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So I made a program to do modulo division in Ruby, using a module:

module Moddiv
    def Moddiv.testfor(op1, op2)
        return op1 % op2
    end
end

Program:

require 'mdivmod'
print("Enter the first number: ")
gets
chomp
firstnum = $_
print("Enter the second number: ")
gets
chomp
puts
secondnum = $_
puts "The remainder of 70/6 is " + Moddiv.testfor(firstnum,secondnum).to_s

When I run it with two numbers, say 70 and 6, I get 70 as the output! Why is this happening?

share|improve this question
    
sscce.org. Also, are you sure this is a question about Rails? Just looks like Ruby to me. –  David Grayson Mar 21 '12 at 16:07
    
Yeah its just ruby, i was distracted, typed rails instead, sorry, edited –  Billjk Mar 21 '12 at 16:08
1  
Try simplifying your code and posting the whole thing here. You can simplify it to 1 line. –  David Grayson Mar 21 '12 at 16:10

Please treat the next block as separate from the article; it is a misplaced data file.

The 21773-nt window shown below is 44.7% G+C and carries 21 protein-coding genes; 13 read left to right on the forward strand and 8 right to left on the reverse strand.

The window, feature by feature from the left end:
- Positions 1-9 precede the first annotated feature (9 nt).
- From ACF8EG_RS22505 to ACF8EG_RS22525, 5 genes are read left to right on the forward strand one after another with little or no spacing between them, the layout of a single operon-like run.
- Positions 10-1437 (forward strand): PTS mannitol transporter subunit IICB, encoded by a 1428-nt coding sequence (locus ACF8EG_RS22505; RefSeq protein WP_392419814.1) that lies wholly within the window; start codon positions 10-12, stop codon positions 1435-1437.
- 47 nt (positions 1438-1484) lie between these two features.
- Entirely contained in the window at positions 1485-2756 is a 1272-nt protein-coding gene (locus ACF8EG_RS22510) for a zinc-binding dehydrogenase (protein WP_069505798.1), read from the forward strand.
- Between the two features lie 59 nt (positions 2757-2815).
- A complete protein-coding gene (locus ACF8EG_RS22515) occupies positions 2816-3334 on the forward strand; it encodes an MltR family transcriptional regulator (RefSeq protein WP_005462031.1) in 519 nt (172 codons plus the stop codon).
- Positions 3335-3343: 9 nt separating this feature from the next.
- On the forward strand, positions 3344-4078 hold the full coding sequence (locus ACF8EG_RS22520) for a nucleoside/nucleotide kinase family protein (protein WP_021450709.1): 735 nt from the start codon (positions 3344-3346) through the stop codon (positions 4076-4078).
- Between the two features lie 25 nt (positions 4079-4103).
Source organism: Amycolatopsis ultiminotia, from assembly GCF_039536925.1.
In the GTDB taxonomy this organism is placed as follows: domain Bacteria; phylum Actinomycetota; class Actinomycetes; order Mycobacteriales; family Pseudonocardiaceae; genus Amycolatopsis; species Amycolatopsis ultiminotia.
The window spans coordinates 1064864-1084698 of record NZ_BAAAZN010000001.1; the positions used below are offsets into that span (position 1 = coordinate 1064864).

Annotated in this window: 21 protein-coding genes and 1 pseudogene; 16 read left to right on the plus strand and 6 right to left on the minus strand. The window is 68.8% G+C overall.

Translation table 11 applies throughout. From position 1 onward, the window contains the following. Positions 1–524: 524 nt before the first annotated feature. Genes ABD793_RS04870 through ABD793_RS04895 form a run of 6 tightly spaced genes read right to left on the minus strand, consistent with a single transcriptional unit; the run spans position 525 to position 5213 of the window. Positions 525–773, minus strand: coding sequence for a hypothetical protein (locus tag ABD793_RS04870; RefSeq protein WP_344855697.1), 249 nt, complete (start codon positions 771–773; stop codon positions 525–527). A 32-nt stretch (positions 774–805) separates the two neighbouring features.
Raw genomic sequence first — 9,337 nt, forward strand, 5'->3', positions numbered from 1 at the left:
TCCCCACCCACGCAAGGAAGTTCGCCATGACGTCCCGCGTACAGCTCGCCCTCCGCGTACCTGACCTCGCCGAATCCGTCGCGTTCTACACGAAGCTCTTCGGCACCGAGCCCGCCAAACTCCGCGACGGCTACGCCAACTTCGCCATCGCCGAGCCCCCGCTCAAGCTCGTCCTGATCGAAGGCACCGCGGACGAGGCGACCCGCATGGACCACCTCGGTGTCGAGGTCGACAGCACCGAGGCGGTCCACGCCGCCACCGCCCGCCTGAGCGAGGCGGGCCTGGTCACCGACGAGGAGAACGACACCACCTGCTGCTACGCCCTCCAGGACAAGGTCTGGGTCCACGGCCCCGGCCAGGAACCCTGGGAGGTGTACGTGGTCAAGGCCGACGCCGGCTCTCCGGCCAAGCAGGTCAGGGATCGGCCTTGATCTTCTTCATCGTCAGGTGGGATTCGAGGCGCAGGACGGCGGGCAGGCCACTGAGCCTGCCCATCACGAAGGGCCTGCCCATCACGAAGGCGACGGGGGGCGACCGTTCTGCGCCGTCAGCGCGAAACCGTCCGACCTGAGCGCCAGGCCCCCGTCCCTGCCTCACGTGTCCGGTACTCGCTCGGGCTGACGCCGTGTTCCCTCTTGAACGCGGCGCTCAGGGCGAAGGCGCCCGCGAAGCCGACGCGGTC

This is the whole thing... –  Billjk Mar 21 '12 at 16:10
    
If you simplify it you'll probably find the bug. I'm not sure what the bug is. –  David Grayson Mar 21 '12 at 16:11

3 Answers 3

up vote 10 down vote accepted

It's because firstnum and secondnum are the strings "70" and "6". And String#% is defined - it's the formatted-output operator.

Since "70" is not a format string, it's treated as a literal; so "70" % "6" prints "6" formatted according to the template "70", which is just "70".

You need to convert your input with firstnum = $_.to_i etc.

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Modulo seems to have trouble with strings, for example, in irb:

"70" % "6" => "70"

try making your return statement:

return op1.to_i % op2.to_i
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@Chowlett has a better explanation (and beat me by 21 seconds!) –  coder_tim Mar 21 '12 at 16:19

You're grabbing user input as strings, not integers.

"70" % "6"
# => "70"

70 % 6
# => 4

Use .to_i on your parameters and you should be good to go.

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